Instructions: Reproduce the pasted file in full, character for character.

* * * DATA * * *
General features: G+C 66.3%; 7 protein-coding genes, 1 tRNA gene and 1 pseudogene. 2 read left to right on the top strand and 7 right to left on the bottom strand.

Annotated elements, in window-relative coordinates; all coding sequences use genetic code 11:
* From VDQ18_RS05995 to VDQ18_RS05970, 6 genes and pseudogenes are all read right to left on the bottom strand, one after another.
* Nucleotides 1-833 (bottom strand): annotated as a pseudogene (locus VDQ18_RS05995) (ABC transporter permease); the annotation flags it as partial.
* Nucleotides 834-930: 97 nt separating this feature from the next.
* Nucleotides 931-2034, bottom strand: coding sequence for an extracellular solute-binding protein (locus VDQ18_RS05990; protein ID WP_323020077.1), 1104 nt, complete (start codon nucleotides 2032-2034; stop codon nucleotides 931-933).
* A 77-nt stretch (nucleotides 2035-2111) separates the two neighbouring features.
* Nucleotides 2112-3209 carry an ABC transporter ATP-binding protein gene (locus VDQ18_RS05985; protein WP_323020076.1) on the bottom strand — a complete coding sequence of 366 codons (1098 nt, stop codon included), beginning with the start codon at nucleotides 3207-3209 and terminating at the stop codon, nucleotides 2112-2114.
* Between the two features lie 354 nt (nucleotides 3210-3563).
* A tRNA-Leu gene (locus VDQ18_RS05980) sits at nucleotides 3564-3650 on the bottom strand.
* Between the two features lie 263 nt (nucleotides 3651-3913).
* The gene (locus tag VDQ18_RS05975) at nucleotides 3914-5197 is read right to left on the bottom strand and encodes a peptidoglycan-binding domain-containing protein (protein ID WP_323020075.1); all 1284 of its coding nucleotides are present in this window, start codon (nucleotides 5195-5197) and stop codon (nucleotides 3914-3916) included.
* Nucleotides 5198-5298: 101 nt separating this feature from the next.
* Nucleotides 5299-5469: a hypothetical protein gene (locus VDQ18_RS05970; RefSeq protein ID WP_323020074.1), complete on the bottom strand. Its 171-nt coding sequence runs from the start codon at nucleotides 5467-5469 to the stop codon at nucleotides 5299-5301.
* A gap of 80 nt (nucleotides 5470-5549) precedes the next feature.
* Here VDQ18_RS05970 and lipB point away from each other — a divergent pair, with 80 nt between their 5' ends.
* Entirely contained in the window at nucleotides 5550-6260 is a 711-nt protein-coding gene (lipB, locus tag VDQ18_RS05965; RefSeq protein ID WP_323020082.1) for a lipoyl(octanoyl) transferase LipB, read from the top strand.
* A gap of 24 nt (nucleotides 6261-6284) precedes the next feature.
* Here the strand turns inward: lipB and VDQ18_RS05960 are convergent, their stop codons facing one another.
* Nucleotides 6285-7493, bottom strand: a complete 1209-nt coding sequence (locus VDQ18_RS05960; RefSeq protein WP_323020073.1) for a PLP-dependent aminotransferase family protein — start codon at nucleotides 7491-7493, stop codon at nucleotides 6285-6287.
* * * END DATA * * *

General features: G+C 66.3%; 7 protein-coding genes, 1 tRNA gene and 1 pseudogene. 2 read left to right on the top strand and 7 right to left on the bottom strand.

Annotated elements, in window-relative coordinates; all coding sequences use genetic code 11:
* From VDQ18_RS05995 to VDQ18_RS05970, 6 genes and pseudogenes are all read right to left on the bottom strand, one after another.
* Nucleotides 1-833 (bottom strand): annotated as a pseudogene (locus VDQ18_RS05995) (ABC transporter permease); the annotation flags it as partial.
* Nucleotides 834-930: 97 nt separating this feature from the next.
* Nucleotides 931-2034, bottom strand: coding sequence for an extracellular solute-binding protein (locus VDQ18_RS05990; protein ID WP_323020077.1), 1104 nt, complete (start codon nucleotides 2032-2034; stop codon nucleotides 931-933).
* A 77-nt stretch (nucleotides 2035-2111) separates the two neighbouring features.
* Nucleotides 2112-3209 carry an ABC transporter ATP-binding protein gene (locus VDQ18_RS05985; protein WP_323020076.1) on the bottom strand — a complete coding sequence of 366 codons (1098 nt, stop codon included), beginning with the start codon at nucleotides 3207-3209 and terminating at the stop codon, nucleotides 2112-2114.
* Between the two features lie 354 nt (nucleotides 3210-3563).
* A tRNA-Leu gene (locus VDQ18_RS05980) sits at nucleotides 3564-3650 on the bottom strand.
* Between the two features lie 263 nt (nucleotides 3651-3913).
* The gene (locus tag VDQ18_RS05975) at nucleotides 3914-5197 is read right to left on the bottom strand and encodes a peptidoglycan-binding domain-containing protein (protein ID WP_323020075.1); all 1284 of its coding nucleotides are present in this window, start codon (nucleotides 5195-5197) and stop codon (nucleotides 3914-3916) included.
* Nucleotides 5198-5298: 101 nt separating this feature from the next.
* Nucleotides 5299-5469: a hypothetical protein gene (locus VDQ18_RS05970; RefSeq protein ID WP_323020074.1), complete on the bottom strand. Its 171-nt coding sequence runs from the start codon at nucleotides 5467-5469 to the stop codon at nucleotides 5299-5301.
* A gap of 80 nt (nucleotides 5470-5549) precedes the next feature.
* Here VDQ18_RS05970 and lipB point away from each other — a divergent pair, with 80 nt between their 5' ends.
* Entirely contained in the window at nucleotides 5550-6260 is a 711-nt protein-coding gene (lipB, locus tag VDQ18_RS05965; RefSeq protein ID WP_323020082.1) for a lipoyl(octanoyl) transferase LipB, read from the top strand.
* A gap of 24 nt (nucleotides 6261-6284) precedes the next feature.
* Here the strand turns inward: lipB and VDQ18_RS05960 are convergent, their stop codons facing one another.
* Nucleotides 6285-7493, bottom strand: a complete 1209-nt coding sequence (locus VDQ18_RS05960; RefSeq protein WP_323020073.1) for a PLP-dependent aminotransferase family protein — start codon at nucleotides 7491-7493, stop codon at nucleotides 6285-6287.